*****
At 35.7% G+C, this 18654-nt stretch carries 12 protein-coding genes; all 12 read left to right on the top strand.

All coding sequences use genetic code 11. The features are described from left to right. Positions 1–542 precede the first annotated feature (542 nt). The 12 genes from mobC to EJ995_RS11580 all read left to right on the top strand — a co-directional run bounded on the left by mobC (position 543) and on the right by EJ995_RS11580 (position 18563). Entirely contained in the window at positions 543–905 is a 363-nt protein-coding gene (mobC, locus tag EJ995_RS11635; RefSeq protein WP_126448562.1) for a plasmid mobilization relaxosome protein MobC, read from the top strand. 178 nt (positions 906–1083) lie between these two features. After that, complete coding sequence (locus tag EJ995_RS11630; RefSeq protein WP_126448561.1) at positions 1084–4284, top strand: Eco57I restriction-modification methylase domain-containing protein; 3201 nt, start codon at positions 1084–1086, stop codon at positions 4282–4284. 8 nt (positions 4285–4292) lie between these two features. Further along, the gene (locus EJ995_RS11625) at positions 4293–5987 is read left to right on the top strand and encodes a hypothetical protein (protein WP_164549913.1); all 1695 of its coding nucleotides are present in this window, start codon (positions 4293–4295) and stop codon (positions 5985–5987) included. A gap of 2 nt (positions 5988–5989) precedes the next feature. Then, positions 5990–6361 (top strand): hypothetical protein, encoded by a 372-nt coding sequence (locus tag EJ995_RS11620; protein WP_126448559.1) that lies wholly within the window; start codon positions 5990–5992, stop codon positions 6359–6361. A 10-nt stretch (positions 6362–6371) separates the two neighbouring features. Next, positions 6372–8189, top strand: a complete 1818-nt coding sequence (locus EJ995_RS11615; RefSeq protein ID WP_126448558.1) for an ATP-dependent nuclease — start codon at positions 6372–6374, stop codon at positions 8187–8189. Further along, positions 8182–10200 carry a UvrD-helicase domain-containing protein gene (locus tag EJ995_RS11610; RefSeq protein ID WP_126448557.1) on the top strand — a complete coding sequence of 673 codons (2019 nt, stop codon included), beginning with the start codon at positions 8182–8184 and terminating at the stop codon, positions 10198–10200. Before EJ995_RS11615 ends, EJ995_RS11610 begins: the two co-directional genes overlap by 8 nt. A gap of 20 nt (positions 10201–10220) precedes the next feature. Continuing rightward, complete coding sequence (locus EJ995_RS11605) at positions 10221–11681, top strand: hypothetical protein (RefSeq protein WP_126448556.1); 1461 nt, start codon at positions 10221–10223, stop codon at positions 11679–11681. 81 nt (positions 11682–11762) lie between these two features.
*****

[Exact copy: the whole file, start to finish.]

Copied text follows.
At 35.7% G+C, this 18654-nt stretch carries 12 protein-coding genes; all 12 read left to right on the top strand.

All coding sequences use genetic code 11. The features are described from left to right. Positions 1–542 precede the first annotated feature (542 nt). The 12 genes from mobC to EJ995_RS11580 all read left to right on the top strand — a co-directional run bounded on the left by mobC (position 543) and on the right by EJ995_RS11580 (position 18563). Entirely contained in the window at positions 543–905 is a 363-nt protein-coding gene (mobC, locus tag EJ995_RS11635; RefSeq protein WP_126448562.1) for a plasmid mobilization relaxosome protein MobC, read from the top strand. 178 nt (positions 906–1083) lie between these two features. After that, complete coding sequence (locus tag EJ995_RS11630; RefSeq protein WP_126448561.1) at positions 1084–4284, top strand: Eco57I restriction-modification methylase domain-containing protein; 3201 nt, start codon at positions 1084–1086, stop codon at positions 4282–4284. 8 nt (positions 4285–4292) lie between these two features. Further along, the gene (locus EJ995_RS11625) at positions 4293–5987 is read left to right on the top strand and encodes a hypothetical protein (protein WP_164549913.1); all 1695 of its coding nucleotides are present in this window, start codon (positions 4293–4295) and stop codon (positions 5985–5987) included. A gap of 2 nt (positions 5988–5989) precedes the next feature. Then, positions 5990–6361 (top strand): hypothetical protein, encoded by a 372-nt coding sequence (locus tag EJ995_RS11620; protein WP_126448559.1) that lies wholly within the window; start codon positions 5990–5992, stop codon positions 6359–6361. A 10-nt stretch (positions 6362–6371) separates the two neighbouring features. Next, positions 6372–8189, top strand: a complete 1818-nt coding sequence (locus EJ995_RS11615; RefSeq protein ID WP_126448558.1) for an ATP-dependent nuclease — start codon at positions 6372–6374, stop codon at positions 8187–8189. Further along, positions 8182–10200 carry a UvrD-helicase domain-containing protein gene (locus tag EJ995_RS11610; RefSeq protein ID WP_126448557.1) on the top strand — a complete coding sequence of 673 codons (2019 nt, stop codon included), beginning with the start codon at positions 8182–8184 and terminating at the stop codon, positions 10198–10200. Before EJ995_RS11615 ends, EJ995_RS11610 begins: the two co-directional genes overlap by 8 nt. A gap of 20 nt (positions 10201–10220) precedes the next feature. Continuing rightward, complete coding sequence (locus EJ995_RS11605) at positions 10221–11681, top strand: hypothetical protein (RefSeq protein WP_126448556.1); 1461 nt, start codon at positions 10221–10223, stop codon at positions 11679–11681. 81 nt (positions 11682–11762) lie between these two features.